Building an ADS-B receiver with a Raspberry Pi, a DVB-T stick and some bits._

August 15, 2014 @15:25
This post has been restored from an archived copy. Links may have changed or be broken.

Being a student pilot I have been aware of the FAA's NextGen project which happens to include ADS-B. Most of what I have been poking around at has been the in-cockpit stuff, evaluating various "ADS-B in" (broadcasts TO airplanes in flight) products that provide things like FIS-B and TIS-B (weather and traffic, for non-pilot types). A few months ago I ran into a number of projects for making receivers that allow you to receive the "ADS-B out" traffic (broadcasts FROM airplanes in flight) and was interested. I then found out that FlightAware (my favorite flight tracking website) is interested in consuming the data streams from ADS-B receivers. So I built one.

Step 1: Bill of Materials

QTY Description Source Net Cost
1 RaspberryPi Model B Kit Amazon $58.99
1 NooElec NESDR Mini USB RTL-SDR & ADS-B Receiver Set Amazon $21.95
1 4 port USB Hub Monoprice $3.70
1 TP-LINK TL-POE10R Gigabit PoE Splitter Adapter Amazon $13.99
1 Orbit 57095 Sprinkler System Weather-Resistant Outdoor-Mounted Control Timer Box Cover Amazon $28.87
1 IP67 RJ-45 weatherproof coupler Amazon $12.99
1 HABAmp 1090Mhz/ADS-B Filter & Preamp For Dongles HAB Supplies £50.39 (approx $92.00)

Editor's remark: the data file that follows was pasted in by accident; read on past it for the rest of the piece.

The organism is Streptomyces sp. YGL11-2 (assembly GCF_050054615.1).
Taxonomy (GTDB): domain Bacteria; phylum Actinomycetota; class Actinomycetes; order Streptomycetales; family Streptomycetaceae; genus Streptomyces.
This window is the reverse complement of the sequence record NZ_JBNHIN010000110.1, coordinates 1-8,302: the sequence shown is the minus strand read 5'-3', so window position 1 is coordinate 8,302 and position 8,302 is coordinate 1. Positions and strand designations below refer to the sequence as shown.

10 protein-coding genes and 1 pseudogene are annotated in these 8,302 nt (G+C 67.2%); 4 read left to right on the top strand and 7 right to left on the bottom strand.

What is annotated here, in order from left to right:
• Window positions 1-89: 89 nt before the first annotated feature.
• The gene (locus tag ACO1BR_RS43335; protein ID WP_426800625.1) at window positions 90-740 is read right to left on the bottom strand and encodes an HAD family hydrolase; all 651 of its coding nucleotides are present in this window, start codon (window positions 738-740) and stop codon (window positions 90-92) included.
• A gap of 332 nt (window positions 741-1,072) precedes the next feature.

1 Humidity and Temperature Sensor Breakout - HIH6130 SparkFun $29.95

Add a handful of double sided tape, velcro, a few random barrel connectors, hookup wire, and a couple of RF pigtails (MCX to SMA and SMA to N female bulkhead) off eBay and you are ready to go.

Step 2: Assemble the hardware

Inside of the enclosure, top layer. Blurry cam shot of the inside of the enclosure, bottom layer.

So the pictures should speak louder than words but basically you want to connect everything up and make them fit in the box. I am intending to mount this outdoors so I added the temperature / humidity sensor to the enclosure. I am also not situated in the best location to get clear views of the sky so I am adding the low noise amplifier and filter along with a better antenna once I get all the bits in and move this outside. I am hoping this will help overcome the signal attenuation by the building and improve the effective gain on the USB radio